cupcakemuffin's Profile

Display Name: cupcakemuffin
Member Since: 1/23/09

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All of the above suggestions are good, but I would also mention this to the CSA folks and see what they suggest. How do they transport items, and might those strategies be able to help you? The CSAs I've been a part of have been way to expensive to lose half the produce every week and still have the cost be worth it, so maybe point out to them that if you can't figure out how to solve the problem, you're not going to be able to continue as a member. They might be willing to waive the "bring your own bag" rule and let you have one or two of their storage boxes that will perhaps keep things more protected? Ideally, part of what you're getting when you're paying the premium for a CSA is a relationship with the people growing the food who will hopefully want to make sure it stays in great shape and not get thrown away. In my experience, this often means they'll be willing to work with you to make sure everything works out.

Also - if you're driving, crank up the air conditioner on the way home!

How Do I Keep My CSA Veggies Fresh on the Way Home? Good Questions
7/15/14 09:35 AM

Edit: I don't know why I called these "glass-top" containers! The containers are glass, but the lids are plastic. Brain fart. :) I think it works ok since the food does not touch the lid unless you overfill it.

What's the Best Container for Bringing My Lunch to Work? Good Questions
7/10/14 03:44 PM

I have similar glass-top containers (I have this version:

They are a little more expensive upfront, but I love them. They last longer than plastic containers since the glass doesn't stain or pick up odors, and they are totally leakproof. I will throw containers of soup in my bag and it will stay 100% sealed even when bounced around/turned on the side or upside down. I do remove the lids (which are plastic, although they are BPA free) for microwaving at the office. The only downside is they are heavier than plastic containers, but I consider that a minor tradeoff.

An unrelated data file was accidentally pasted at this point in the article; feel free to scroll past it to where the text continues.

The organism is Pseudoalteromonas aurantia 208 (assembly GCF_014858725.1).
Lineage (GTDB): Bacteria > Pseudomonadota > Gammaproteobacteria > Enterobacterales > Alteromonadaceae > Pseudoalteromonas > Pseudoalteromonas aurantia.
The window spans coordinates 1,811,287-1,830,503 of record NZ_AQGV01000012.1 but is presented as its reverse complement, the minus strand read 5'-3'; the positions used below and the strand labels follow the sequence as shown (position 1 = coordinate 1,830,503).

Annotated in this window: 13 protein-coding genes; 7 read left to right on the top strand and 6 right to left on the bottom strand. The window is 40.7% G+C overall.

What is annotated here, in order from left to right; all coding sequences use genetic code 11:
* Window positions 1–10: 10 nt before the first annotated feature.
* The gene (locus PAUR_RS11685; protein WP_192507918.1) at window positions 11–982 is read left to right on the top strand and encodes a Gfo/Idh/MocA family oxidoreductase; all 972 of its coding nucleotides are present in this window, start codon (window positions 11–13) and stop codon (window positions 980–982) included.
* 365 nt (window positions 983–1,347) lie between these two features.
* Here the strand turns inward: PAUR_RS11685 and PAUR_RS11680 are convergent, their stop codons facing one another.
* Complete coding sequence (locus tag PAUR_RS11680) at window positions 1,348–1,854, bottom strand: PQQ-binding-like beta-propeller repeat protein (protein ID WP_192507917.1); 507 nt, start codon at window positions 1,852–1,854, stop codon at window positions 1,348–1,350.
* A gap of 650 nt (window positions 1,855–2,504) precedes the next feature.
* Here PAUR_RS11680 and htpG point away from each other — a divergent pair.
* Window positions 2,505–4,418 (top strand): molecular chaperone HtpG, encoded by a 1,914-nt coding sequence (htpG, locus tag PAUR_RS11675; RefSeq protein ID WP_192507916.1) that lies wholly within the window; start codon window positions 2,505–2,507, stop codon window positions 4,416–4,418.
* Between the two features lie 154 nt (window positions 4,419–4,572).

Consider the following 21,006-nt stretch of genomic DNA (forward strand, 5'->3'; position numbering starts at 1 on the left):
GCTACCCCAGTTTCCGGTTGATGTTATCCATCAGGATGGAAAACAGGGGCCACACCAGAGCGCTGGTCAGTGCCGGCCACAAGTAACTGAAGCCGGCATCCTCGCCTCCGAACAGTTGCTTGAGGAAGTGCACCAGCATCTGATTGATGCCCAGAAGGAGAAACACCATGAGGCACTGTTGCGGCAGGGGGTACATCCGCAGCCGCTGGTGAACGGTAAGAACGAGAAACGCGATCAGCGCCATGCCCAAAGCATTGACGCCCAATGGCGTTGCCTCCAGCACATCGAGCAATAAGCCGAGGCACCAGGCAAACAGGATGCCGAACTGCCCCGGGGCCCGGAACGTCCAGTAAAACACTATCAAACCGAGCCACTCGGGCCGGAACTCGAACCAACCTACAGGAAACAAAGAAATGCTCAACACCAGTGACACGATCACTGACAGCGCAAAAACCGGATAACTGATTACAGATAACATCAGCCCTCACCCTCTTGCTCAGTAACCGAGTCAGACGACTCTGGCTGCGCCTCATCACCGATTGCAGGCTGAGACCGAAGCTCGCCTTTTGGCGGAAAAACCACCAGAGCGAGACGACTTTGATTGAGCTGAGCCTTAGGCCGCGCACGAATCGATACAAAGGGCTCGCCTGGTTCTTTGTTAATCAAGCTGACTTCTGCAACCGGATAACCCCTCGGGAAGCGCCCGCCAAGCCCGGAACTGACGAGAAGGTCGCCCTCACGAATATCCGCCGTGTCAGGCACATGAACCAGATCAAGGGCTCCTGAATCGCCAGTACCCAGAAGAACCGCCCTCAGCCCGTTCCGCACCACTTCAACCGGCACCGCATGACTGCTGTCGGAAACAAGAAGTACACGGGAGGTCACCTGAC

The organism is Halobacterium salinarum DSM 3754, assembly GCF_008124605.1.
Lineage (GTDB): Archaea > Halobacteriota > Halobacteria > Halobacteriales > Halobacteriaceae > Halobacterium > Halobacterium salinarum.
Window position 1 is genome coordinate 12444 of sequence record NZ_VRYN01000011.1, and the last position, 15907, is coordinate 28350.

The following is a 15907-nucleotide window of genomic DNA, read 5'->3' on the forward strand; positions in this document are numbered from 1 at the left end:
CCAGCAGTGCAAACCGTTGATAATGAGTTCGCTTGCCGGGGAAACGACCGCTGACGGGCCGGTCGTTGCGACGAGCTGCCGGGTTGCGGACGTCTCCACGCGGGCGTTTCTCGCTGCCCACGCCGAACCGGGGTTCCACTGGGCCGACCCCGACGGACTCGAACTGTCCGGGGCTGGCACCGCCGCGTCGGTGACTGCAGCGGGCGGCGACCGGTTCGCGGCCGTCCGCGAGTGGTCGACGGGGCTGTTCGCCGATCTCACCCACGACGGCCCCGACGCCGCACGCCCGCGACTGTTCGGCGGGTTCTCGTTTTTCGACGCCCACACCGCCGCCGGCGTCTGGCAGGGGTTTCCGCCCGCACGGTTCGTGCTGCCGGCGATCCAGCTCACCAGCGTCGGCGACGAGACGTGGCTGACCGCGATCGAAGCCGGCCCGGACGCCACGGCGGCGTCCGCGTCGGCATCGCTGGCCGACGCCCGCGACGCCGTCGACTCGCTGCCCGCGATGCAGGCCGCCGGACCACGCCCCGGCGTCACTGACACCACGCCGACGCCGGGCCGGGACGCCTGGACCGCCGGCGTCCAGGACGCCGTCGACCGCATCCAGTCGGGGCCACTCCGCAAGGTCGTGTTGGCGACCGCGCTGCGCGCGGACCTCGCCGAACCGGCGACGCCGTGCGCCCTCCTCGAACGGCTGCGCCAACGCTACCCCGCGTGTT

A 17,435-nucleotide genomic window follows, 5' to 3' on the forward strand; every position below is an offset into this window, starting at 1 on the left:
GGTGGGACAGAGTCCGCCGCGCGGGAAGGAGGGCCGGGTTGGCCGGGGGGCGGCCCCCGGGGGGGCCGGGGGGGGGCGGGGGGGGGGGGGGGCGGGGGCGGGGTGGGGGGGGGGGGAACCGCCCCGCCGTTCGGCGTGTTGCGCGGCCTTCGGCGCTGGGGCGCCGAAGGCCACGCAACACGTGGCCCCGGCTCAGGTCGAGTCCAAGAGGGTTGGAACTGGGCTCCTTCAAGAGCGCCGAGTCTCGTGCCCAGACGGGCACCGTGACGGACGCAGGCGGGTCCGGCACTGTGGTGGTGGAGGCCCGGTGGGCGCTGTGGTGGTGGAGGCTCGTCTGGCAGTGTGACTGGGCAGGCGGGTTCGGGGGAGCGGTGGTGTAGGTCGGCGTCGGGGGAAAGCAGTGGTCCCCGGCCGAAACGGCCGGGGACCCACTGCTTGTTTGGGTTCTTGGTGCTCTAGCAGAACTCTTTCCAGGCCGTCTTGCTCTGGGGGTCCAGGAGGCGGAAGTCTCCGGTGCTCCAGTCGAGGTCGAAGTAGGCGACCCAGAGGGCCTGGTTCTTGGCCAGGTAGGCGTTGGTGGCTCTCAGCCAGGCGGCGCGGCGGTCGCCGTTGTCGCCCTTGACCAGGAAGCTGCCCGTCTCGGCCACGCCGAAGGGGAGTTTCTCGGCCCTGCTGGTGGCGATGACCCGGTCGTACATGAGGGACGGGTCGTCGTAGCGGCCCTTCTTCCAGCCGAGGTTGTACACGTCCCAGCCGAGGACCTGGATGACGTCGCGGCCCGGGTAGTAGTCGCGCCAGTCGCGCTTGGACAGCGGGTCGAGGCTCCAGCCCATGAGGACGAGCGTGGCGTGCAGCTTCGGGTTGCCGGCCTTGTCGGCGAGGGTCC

What's the Best Container for Bringing My Lunch to Work? Good Questions
7/10/14 03:43 PM

I'm not married, but my absolute favorite wedding food from a wedding I've attended was barbecue. The couple had a local barbecue restaurant cater the event, and it ended up way cheaper than a traditional wedding caterer and WAY more delicious. :)

How Did You Plan Your Wedding Menu? It's Trickier Than I Expected
5/14/14 11:44 AM

If your allergy to dairy is limited to cow milk, I would just go with a goat or sheep cheese. There are some awesome ones out there!

What Are Some Tasty Sandwiches Without Cheese? Good Questions
5/13/14 12:53 PM

We have one of those Hamilton Beach breakfast sandwich makers, and I have also been known to use it for a quick hot sandwich at other times of the day. Also: English muffin pizzas in the toaster and quesadillas with pre-prepped ingredients! :)

Cure My Cooking Problem! Help Me Cook Dinner for Especially Busy Nights The Cooking Cure Spring 2014
3/19/14 02:03 PM

I find curry, many soups, many pasta dishes, and grain-based salads keep best in the fridge fora few days. Sandwiches and lettuce-based salads, not so much.

Cure My Cooking Problem! Help Me Make Lunches That Can Last Well in the Fridge The Cooking Cure Spring 2014
3/14/14 02:59 PM

Yum, this was very inspiring! I usually bring leftovers for lunch, and default to eating out if there are no leftovers. So, it was good to focus on recipes that will work with quick preparation for days when I am leftover-less. :)

These pita ideas look awesome, especially the one with red pepper hummus:

And I am SO making this grilled cheese over the weekend:

Day 8: Find 5 New Recipes for Lunch The Cooking Cure Spring 2014